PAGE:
Ramanujan Varadachary, the reclusive, spiritual-revolutionary centenarian, was all that Sharmaji
imagined he would be ­ spare and fit, bright-eyed and clear-headed, dressed in a simple white
cotton dhoti with a blue border, and a cotton singlet, and living in a small ill-lit lower middle-
class house, tucked away behind a neem tree and on the edge of a school building. What was
unusual was the lively sparkle in his host's eyes as he carefully read the label of the red-wine
bottle, he had been instructed to present as a gift before the interview.

" Made in India, from French grapes grown in a vineyard near Bangalore, very good,"
commented his ancient host. " We will let it breathe for a while, and then taste it, we'll see what
wine we can make ­ it's a lost Indian tradition, destroyed by the uncultured British, and now
restored to us by the French! Wonderful! Let me get two wine glasses, which I have not used for
the last 32 years." With that, the old man scuttled off inside, to emerge polishing carefully two
wine glasses, and clutching Sharmaji's letter.

"Yes, certainly I can tell you a great deal about Sri Arobindo, and his Ashram, and even more
about his younger revolutionary days. He took over where Vivekananda left off; he fired the
patriotic zeal of all young men of this country ­ I left the Madras Presidency College after
listening to his speech, and followed him to Pondicherry ­ the French gave us all shelter, from
where we could attack the might of the British Empire!"

Varadachary carefully uncorking the bottle with a venerable corkscrew, poured out the wine,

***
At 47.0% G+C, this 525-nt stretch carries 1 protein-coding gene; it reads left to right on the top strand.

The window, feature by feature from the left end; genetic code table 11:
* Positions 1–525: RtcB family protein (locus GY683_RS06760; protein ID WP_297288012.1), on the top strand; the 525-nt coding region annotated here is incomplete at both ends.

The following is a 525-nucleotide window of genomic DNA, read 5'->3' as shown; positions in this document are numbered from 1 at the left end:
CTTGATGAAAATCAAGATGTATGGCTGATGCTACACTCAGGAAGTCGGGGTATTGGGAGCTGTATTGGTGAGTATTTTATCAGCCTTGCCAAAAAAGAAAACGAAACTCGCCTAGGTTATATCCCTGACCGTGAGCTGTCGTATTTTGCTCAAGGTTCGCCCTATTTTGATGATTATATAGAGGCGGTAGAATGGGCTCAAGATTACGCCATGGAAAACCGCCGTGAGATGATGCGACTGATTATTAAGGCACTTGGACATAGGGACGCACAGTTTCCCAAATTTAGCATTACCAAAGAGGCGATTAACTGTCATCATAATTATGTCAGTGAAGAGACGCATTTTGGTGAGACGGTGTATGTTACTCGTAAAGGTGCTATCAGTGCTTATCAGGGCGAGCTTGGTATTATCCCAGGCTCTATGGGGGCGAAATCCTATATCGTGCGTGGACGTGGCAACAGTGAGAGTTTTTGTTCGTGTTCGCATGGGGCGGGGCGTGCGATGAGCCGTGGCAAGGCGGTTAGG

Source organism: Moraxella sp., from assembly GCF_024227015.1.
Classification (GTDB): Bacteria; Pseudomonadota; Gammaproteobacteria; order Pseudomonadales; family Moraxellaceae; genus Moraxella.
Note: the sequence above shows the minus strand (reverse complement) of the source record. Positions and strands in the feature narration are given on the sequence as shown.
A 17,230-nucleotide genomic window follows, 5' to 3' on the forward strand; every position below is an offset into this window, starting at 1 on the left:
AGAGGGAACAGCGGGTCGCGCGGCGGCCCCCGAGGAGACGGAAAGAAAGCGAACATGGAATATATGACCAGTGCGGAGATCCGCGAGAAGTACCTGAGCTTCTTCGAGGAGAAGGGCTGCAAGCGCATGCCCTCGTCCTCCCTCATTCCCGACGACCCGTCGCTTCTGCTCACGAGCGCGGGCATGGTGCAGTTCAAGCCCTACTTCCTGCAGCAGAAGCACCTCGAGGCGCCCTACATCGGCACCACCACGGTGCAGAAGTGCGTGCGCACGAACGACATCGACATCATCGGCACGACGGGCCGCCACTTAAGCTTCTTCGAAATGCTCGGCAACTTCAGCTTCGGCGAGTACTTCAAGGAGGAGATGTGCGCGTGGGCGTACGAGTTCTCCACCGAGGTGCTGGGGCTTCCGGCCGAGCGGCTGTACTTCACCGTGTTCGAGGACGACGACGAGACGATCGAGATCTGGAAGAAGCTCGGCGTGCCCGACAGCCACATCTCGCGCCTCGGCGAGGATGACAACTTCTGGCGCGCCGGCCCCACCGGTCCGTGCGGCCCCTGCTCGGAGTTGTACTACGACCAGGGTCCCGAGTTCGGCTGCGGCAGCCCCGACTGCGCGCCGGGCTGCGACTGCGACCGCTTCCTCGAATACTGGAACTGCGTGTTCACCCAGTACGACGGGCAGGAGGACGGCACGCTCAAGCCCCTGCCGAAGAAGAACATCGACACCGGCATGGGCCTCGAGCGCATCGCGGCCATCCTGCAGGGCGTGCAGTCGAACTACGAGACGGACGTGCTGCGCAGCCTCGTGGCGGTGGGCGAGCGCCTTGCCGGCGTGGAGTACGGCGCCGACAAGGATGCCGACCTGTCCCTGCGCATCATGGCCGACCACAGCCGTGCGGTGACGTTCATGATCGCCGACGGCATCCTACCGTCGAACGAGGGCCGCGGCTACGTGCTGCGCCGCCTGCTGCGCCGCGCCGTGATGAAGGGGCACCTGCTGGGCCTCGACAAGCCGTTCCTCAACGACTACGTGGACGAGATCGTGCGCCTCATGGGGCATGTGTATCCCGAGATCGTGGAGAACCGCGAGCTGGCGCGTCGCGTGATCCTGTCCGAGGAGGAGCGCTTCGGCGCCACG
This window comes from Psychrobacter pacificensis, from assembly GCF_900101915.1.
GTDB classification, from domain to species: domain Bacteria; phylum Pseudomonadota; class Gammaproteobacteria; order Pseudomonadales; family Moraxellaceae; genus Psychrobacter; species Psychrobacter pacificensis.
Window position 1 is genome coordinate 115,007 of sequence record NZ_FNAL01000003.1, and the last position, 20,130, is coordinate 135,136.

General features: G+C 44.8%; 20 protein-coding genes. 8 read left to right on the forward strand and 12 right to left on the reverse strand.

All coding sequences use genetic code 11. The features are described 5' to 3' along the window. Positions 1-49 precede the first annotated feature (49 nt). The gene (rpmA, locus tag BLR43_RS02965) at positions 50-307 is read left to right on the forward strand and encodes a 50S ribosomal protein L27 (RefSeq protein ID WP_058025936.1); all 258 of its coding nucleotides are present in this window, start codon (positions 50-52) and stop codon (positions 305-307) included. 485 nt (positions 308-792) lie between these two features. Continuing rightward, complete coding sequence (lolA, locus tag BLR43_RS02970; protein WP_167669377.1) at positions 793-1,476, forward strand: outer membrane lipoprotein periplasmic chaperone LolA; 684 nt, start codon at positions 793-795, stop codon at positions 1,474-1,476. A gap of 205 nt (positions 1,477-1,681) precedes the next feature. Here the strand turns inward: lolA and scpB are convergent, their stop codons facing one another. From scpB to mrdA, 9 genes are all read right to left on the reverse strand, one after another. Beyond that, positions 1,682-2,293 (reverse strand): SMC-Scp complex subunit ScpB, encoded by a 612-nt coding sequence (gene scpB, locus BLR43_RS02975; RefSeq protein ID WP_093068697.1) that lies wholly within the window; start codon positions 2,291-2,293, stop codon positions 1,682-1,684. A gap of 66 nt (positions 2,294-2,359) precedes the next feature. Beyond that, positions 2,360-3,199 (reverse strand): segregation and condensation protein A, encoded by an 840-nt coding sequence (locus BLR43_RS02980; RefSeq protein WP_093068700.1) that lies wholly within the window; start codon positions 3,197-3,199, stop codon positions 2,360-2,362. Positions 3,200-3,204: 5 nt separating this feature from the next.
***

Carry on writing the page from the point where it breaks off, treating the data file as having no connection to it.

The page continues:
swished it around, sharply breathed in the bouquet, swiveled around a small mouthful between
his perfect teeth, and gulped it down. " Not bad at all, it will do, it will serve. Yes! A very good
beginning! It is totally against our ancient culture to deny a place for wine on our tables. What do
you think soma was? Not some kind of medicine as these theologians make out, but wine, sir,
wine, from the southern slopes of the Hindu Kush mountains, grown and drunk by our great
vedic forebears! It was the source of their good health, and if I have lived to be a hundred, it's
because of the French wine we drank in Pondicherry!"

" We are bringing out a collection of essays dedicated to harmony among all religions," broke in
Sharmaji mildly. " We in civil society want to be proactive in this climate of communal violence.
Several great people are sending us `messages' for inclusion, but our publication will not be
complete without a short message from you, Sir. You are the last of our great freedom fighters,
and more ­ Sri Arobindo called you a Spiritual Soldier of India, and my request is..."

Varadachary waved him into silence. " Of course, I shall write out a message, today, right now,
as we drink this bottle of wine which you very thoughtfully brought along. The import of all real